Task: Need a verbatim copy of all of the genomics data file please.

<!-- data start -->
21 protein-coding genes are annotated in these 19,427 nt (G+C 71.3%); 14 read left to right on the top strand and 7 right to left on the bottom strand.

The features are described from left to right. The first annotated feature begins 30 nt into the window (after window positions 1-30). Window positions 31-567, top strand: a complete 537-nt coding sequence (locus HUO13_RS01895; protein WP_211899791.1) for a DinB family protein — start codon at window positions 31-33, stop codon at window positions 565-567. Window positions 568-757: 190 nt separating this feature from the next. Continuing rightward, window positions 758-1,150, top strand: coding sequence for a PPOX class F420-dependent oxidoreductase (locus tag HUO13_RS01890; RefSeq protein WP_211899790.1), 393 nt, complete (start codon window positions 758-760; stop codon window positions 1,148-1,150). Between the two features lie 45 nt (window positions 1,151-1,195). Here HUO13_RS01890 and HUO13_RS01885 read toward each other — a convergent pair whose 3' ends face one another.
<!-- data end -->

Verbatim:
21 protein-coding genes are annotated in these 19,427 nt (G+C 71.3%); 14 read left to right on the top strand and 7 right to left on the bottom strand.

The features are described from left to right. The first annotated feature begins 30 nt into the window (after window positions 1-30). Window positions 31-567, top strand: a complete 537-nt coding sequence (locus HUO13_RS01895; protein WP_211899791.1) for a DinB family protein — start codon at window positions 31-33, stop codon at window positions 565-567. Window positions 568-757: 190 nt separating this feature from the next. Continuing rightward, window positions 758-1,150, top strand: coding sequence for a PPOX class F420-dependent oxidoreductase (locus tag HUO13_RS01890; RefSeq protein WP_211899790.1), 393 nt, complete (start codon window positions 758-760; stop codon window positions 1,148-1,150). Between the two features lie 45 nt (window positions 1,151-1,195). Here HUO13_RS01890 and HUO13_RS01885 read toward each other — a convergent pair whose 3' ends face one another.